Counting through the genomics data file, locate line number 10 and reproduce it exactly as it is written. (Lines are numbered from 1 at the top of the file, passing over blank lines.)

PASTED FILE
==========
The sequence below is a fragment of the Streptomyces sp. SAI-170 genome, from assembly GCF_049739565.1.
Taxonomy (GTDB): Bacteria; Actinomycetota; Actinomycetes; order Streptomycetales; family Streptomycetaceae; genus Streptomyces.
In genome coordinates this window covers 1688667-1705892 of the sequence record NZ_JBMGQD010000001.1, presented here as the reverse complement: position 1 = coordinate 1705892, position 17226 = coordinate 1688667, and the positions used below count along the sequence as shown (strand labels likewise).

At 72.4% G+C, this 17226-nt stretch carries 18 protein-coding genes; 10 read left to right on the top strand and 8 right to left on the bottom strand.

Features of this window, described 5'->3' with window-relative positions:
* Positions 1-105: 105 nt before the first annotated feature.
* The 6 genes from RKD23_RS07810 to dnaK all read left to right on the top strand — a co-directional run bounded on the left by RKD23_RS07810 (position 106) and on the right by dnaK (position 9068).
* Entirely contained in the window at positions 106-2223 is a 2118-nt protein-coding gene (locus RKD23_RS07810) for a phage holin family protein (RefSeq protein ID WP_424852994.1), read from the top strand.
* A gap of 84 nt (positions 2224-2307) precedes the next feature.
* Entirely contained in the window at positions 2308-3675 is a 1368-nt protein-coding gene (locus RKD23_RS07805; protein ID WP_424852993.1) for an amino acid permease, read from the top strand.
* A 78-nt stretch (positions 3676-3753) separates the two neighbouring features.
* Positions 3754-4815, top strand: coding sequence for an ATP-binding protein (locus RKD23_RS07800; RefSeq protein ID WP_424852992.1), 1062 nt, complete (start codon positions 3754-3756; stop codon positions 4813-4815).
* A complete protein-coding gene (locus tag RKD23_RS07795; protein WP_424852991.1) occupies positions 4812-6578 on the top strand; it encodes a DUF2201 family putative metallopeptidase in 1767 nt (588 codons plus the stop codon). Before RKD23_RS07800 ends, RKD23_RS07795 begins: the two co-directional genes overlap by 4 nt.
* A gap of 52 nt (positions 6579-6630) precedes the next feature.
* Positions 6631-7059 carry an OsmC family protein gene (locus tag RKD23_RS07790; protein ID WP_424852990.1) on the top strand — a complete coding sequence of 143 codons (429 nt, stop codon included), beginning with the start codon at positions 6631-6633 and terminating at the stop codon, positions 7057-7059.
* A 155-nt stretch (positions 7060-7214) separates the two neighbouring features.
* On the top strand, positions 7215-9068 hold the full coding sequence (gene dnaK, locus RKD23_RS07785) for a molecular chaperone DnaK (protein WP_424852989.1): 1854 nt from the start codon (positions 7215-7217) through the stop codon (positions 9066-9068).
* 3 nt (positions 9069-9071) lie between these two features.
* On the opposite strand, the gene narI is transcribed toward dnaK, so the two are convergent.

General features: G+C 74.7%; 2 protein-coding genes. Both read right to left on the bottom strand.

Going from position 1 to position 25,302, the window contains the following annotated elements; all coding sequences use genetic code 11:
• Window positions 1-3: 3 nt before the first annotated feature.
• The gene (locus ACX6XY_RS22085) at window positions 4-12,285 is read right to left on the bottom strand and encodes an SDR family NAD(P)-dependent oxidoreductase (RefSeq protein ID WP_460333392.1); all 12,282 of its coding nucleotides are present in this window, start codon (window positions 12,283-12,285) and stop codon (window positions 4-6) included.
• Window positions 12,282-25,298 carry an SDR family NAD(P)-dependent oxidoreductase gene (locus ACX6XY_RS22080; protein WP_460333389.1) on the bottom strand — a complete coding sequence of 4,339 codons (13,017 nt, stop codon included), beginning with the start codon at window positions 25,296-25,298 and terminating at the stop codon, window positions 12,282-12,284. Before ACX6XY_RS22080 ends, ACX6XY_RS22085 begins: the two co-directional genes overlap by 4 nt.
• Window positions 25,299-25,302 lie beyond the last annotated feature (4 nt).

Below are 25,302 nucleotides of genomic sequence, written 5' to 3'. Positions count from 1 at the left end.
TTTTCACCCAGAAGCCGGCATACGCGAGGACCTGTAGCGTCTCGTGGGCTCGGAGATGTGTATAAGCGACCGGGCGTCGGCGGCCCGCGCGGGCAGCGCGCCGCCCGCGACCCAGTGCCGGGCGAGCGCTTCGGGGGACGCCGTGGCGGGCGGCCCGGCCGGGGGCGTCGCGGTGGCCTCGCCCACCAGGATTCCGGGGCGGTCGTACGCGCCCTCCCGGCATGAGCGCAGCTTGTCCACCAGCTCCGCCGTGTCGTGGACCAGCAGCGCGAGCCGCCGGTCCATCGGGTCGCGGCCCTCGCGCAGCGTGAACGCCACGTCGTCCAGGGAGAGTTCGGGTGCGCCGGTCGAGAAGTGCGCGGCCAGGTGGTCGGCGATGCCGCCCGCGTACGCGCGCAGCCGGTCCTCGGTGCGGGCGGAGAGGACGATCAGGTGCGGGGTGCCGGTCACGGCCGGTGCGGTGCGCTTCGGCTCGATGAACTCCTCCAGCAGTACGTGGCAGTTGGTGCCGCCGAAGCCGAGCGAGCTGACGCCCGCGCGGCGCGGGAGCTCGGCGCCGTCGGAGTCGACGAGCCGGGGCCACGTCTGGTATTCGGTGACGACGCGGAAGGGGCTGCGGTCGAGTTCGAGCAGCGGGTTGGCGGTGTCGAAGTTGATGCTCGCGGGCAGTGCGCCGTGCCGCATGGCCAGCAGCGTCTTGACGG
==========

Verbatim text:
* Entirely contained in the window at positions 2308-3675 is a 1368-nt protein-coding gene (locus RKD23_RS07805; protein ID WP_424852993.1) for an amino acid permease, read from the top strand.